Key learning from a time management workshop: Google apps for work

Key learning from a time management workshop Google apps for workKey learning from a time management workshop Google apps for work

For a long time, using Microsoft’s suite of products – Word, Outlook, PowerPoint, etc.– on a PC was how all organizations set up their knowledge workers. What we are seeing at Edgework Consulting is more organizations pivoting toward other options, including Google Apps for Work. Whether you’re new to Google’s line of products, only know them from the “personal” side, or are considering making a switch yourself, it’s good to know what to expect and why companies choose to move their work over to Google.

Don’t Panic, You’ve Been Here Before

As veterans of both Outlook and Google Apps for Work can tell you, the practical differences are few. The Google Apps products all have a Microsoft corollary, so you will not have to redesign your systems. In general, you’ll find Google’s products more streamlined. Google Apps for Work is newer, so not saddled with some of the cumbersome legacy features Microsoft has. The flip side is the products are less robust. If you’ve been using Excel for complicated formulas, you may find Sheets lacks some of that firepower. But for most of us, if we’re editing a text document or adjusting the images on a slide, we’ll find little functional difference.

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Built For Teaming

Google’s products are social. They’re designed to help teams work more effectively together. With Google Docs, multiple people can edit the same document at the same time, and all changes are saved in the cloud. Google Hangouts – Google’s video conferencing software – enables groups to quickly jump on calls, and features a quick-switching camera, so that the person talking is the person displayed on the screen. Hangouts also allows for anyone to share their screen in call, and it is web-based, meaning it can be easily accessed on any browser or device.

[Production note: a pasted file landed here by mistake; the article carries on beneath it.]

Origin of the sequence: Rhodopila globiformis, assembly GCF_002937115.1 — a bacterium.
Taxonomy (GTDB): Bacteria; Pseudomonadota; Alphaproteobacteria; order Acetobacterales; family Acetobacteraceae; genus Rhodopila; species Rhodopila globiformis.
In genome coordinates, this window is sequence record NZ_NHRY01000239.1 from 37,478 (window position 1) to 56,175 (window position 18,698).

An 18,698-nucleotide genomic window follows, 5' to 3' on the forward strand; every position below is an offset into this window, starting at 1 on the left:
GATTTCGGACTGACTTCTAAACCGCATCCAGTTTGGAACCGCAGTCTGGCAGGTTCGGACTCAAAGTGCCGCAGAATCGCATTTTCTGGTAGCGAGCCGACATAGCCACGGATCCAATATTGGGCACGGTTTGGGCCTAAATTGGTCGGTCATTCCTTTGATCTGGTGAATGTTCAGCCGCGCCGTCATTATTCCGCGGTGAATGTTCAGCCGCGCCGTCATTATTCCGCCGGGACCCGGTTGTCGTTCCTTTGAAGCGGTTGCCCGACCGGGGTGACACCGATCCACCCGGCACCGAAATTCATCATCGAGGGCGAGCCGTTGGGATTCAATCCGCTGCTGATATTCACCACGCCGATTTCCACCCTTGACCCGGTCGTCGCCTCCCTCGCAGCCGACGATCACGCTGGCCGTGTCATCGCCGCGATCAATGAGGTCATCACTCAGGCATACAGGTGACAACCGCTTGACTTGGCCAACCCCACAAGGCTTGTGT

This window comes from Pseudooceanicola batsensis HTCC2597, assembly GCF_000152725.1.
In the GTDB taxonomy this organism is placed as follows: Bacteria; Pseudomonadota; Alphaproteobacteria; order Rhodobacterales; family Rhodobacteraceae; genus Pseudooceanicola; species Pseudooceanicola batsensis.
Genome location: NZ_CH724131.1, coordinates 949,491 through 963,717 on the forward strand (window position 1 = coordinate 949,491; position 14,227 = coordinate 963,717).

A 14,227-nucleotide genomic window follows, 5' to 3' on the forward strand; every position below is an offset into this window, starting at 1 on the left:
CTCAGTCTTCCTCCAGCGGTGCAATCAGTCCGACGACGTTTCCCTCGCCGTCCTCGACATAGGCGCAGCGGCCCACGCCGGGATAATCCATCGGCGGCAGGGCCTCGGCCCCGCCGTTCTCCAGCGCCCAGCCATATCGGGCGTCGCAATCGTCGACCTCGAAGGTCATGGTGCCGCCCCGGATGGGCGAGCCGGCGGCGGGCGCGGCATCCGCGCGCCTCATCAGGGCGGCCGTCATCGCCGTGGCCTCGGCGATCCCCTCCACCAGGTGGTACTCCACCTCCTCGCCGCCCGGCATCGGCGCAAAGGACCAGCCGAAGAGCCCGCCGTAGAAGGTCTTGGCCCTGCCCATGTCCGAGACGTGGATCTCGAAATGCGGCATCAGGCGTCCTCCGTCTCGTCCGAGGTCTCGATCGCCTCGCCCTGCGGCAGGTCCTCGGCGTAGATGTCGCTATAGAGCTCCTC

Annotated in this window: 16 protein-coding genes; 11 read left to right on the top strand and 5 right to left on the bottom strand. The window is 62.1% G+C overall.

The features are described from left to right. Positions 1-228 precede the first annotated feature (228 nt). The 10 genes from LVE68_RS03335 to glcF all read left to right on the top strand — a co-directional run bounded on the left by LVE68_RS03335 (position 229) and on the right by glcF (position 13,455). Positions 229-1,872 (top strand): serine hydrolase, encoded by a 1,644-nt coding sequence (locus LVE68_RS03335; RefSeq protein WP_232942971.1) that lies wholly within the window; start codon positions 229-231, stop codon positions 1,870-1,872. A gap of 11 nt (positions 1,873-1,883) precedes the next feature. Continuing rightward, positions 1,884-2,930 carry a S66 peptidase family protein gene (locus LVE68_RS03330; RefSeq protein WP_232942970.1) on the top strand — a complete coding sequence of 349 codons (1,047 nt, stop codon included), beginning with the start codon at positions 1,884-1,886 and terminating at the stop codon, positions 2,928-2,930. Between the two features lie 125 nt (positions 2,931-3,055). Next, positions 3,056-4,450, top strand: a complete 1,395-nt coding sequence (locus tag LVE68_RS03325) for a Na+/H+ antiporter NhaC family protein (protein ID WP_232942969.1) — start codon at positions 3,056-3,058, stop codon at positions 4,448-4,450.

It’s Still Outlook’s World

Many industries still use Microsoft as their default. If you’re in one of these industries, or work closely with one, it’s worth considering the cost of the switch. If you do switch,be sure you have good processes in place to bridge the gap between the two platforms. Google will accept and format most incoming Microsoft files – a Word document switches to Docs or a PowerPoint becomes Slides – but less so going the other way. Many people, especially those who are only accustomed to working in Windows, will be confused by something Google formatted. You want them to spend their time reading the file, not figuring out how to open it. When in doubt, send the file in the Microsoft-based format. If you’re not sure how to do that, grab the nearest Millennial – they can probably help.

Changing their suite of products is expensive – in time, money, and resources – so your company must have had a reason. Find out what that reason is. It will give youinsight into the company focus – more team oriented? An increased focus on collaboration? Or just thinking of a new way to save costs? – which can help you plan. And it’s a great piece for conversation with colleagues. In the end, the software you’re using is just a tool to communicate your work. The same principles for time management, effective email, and productivity still apply. If you get those fundamentals right, you will succeed regardless of the platform.

 

http://blog.edgeworkconsulting.com/

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